Fourier Series
Hey, I have some questions from my Differential class that I am really confused on. I still don't completely understand Fourier, but I really don't understand this. I don't want the answers, just someone to explain how to go about doing these. Thanks!
Problem 1
Let $\displaystyle f(t)=t^2$ for $\displaystyle 0<t<2$ and suppose $\displaystyle f(t+2)=f(t)$ for all $\displaystyle t \epsilon R2Z$. By $\displaystyle 2Z$, we denote even integers. Define $\displaystyle f(2k)=1$ for $\displaystyle k \epsilon Z$. Calculate the Fourier Series for $\displaystyle f$.
Problem 2
Show, by the result of the last problem, $\displaystyle \sum_{n=1}^\infty \frac{\sin{nt}}{n}=\frac{\pit}{2}$. Derive a series which converges to $\displaystyle \pi$ by setting $\displaystyle t$ to a particular value and doing a little algebra. How many terms in this series would you have to sum in order to obtain the digits 3.14 in $\displaystyle \pi$ with certainty?

Re: Fourier Series
Hey shumaterm.
For problem 1, calculate a_n and b_n using the standard formula's and show us what you got as an answer.

Re: Fourier Series
would $\displaystyle a_0$ be 1 and $\displaystyle a_n$ be $\displaystyle \frac{4(\pi n \sin{\pi n} + \cos{\pi n}1)}{\pi^2n^2}$? I know the general forumla for $\displaystyle t\epsilon(\pi,\pi)$, but I'm not sure what happens when the interval changes to a different period... Thank you for your help. I really do appreciate it.

Re: Fourier Series
Oops. also, in problem 1, $\displaystyle f(t)=t$, not $\displaystyle f(t)=t^2$.

Re: Fourier Series
Its going to be a lot better if you setup the integral.
Hint: The Integrals will involve sin(pi*n*t)*f(t)dt and cos(pi*n*t)*f(t)dt as well as f(t)dt. (You will have to normalize them as well).

Re: Fourier Series
So would $\displaystyle a_0=\int_0^2 f(t)dt$, $\displaystyle a_n=\int_0^2 f(t)cos(\frac{\pi n t}{2})dt$, and $\displaystyle b_n=\int_0^2 f(t)sin(\frac{\pi n t}{2})dt$? I don't know where these really originate from or how to normalize the function, my professor didn't really explain it. Sorry for my ignorance haha.

Re: Fourier Series
I suggest you take a look at this page:
Fourier series  Wikipedia, the free encyclopedia
Basically the idea is that you take the original fourier series (which is defined over [pi,pi)) and you scale them for the general interval.
This gives the integration with respect to cos(2*pi*n*t/tau) and sin(2*pi*n*t/tau) where tau is the length of the interval f(t + tau) = f(t).
To normalize the integrals you need to calculate Integral over Main Branch cos^2(2*pi*n*t/tau)dt and Integral over main branch sin^2(2*pi*n*t/tau)dt and take the square roots of these and divide all your a_n's and b_n's by this square root value.
It has the same meaning as if you had a normal vector v and normalize by calculating v / v where v is the length of the vector.
The normalization for a_0 will be sqrt(2) since Integral (0 to 2) 1dt = 2 and taking square root is SQRT(2).
Once you calculate the normalized values, you can then plug them into the fourier series expansion.

Re: Fourier Series
Ok. I think I understand the scaling. Normalization is still a little unclear to me. Why do we choose $\displaystyle \cos^2{\frac{2 \pi n t}{\tau}}dt$ to integrate? Is this just finding the "$\displaystyle v$"? Which you find by the length? I think it's making more sense.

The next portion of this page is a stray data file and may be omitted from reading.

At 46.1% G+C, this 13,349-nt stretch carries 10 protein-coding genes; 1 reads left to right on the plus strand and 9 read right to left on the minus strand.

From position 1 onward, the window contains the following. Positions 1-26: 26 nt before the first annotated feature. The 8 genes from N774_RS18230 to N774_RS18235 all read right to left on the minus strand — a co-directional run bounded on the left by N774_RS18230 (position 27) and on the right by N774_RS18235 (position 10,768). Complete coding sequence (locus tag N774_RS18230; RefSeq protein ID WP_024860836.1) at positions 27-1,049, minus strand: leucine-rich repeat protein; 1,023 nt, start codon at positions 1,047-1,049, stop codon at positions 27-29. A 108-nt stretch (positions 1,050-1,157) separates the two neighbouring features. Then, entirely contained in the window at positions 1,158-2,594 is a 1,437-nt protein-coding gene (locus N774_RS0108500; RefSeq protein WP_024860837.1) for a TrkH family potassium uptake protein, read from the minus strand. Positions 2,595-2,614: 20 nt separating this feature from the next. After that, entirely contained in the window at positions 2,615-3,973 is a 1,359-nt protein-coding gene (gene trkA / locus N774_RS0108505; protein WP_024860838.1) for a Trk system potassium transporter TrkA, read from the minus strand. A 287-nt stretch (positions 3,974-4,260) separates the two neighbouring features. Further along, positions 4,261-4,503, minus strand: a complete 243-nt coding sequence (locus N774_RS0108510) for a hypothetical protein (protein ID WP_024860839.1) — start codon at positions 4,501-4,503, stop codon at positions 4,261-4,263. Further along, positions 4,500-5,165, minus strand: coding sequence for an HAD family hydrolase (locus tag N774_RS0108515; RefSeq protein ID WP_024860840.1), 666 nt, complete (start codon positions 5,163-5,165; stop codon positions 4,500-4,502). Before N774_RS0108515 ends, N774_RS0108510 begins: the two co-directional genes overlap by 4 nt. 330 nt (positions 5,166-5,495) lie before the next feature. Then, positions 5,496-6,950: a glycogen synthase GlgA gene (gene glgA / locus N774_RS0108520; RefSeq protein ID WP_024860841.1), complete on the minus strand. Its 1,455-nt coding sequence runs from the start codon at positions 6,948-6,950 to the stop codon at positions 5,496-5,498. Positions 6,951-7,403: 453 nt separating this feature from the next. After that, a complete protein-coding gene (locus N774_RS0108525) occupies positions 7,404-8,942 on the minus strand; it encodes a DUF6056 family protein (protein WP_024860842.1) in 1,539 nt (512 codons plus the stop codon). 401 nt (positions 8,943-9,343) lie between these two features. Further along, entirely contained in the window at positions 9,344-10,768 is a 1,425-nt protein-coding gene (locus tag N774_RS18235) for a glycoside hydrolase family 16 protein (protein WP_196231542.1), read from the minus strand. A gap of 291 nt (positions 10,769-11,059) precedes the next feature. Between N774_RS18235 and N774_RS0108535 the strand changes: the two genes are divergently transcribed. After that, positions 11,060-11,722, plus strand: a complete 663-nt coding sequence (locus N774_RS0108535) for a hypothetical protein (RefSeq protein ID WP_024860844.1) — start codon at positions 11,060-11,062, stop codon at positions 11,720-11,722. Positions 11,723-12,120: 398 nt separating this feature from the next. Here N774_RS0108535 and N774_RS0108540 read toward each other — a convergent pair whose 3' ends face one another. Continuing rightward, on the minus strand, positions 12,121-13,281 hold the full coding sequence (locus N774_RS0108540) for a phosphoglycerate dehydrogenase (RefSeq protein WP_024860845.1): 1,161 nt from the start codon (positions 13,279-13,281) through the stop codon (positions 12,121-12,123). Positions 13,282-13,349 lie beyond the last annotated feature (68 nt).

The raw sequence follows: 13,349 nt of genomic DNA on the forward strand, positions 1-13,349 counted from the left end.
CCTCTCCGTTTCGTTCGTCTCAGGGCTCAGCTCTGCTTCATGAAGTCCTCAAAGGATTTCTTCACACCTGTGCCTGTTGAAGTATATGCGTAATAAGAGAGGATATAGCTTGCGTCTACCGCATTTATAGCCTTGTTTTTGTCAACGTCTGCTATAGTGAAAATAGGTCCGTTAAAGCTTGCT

Why would you find $\displaystyle a_0$ by doing $\displaystyle \int_0^2 1dt$ and not $\displaystyle \int_0^2 t dt$? This is where the first part doesn't make sense to me. In my mind, I would find $\displaystyle \int_0^2 t dt$ and then divide by the length, since the function of $\displaystyle t$ goes from 0 to 2, the length of the vector would be $\displaystyle 2\sqrt{2}$. That would make $\displaystyle a_0=\sqrt{2}$?
In the same way, to find $\displaystyle a_n$ I would do $\displaystyle \int_0^2 t \cos{\pi n t}$ which would give me $\displaystyle \frac{2\sin{2 \pi n}}{\pi n}+\frac{\cos{2 \pi n}}{\pi^2 n^2}\frac{1}{\pi^2 n^2}$, and then I'm not sure. haha

Re: Fourier Series
Yes its basically the idea of finding the length and dividing by it: just like in a normal vector in R^n (or a similar space).
The integral will be t^2 instead of t by the way since f(t) = t^2 not t.

Re: Fourier Series
Ok, I got some help from the tutoring center yesterday. I think I understand it now. Would you mind to check and see if I'm doing this correctly? Also, I meant for $\displaystyle f(t)=t$, not $\displaystyle t^2$. My apologies.
$\displaystyle a_0=\frac{1}{2}\int_{2}^2 f(t)dt=\frac{1}{2}\int_{2}^0 (t+2)dt + \frac{1}{2}\int_0^2 tdt=2$
$\displaystyle a_n=\frac{1}{2}\int_{2}^2 f(t)cos{\frac{\pi n t}{2}}dt=\frac{1}{2}\int_{2}^0(t+2)cos{\frac{\pi n t}{2}}dt+\frac{1}{2}\int_0^2 t cos{\frac{\pi n t}{2}}dt$ which after some calculations we find $\displaystyle a_n=0$
$\displaystyle b_n=\frac{2}{\pi n}[(1)^n1]$ which was found by the same method as we found $\displaystyle a_n$
Then we get $\displaystyle f = 2+\sum_{n=1}^\infty\frac{2}{\pi n}[(1)^n1]sin{\frac{\pi n t}{2}}$
Does this seem somewhat correct?
Thank you so much for your help.

Re: Fourier Series
The answer for a0 is not right since you have to normalize it. This means dividing by SQRT(2) which would leave a0 = 2/SQRT(2) = SQRT(2).
I have no idea what you are doing with the limits though: the principle branch is [0,2) but you are calculating limits for [2,2). If the limits are really [2,2) as opposed to [0,2) then you have to use different normalization constants as well as different scaling factors within the sine and cosine terms.

Re: Fourier Series
Gotcha. I went and talked to my professor yesterday. I have it figured out now. Thank you so much for your help!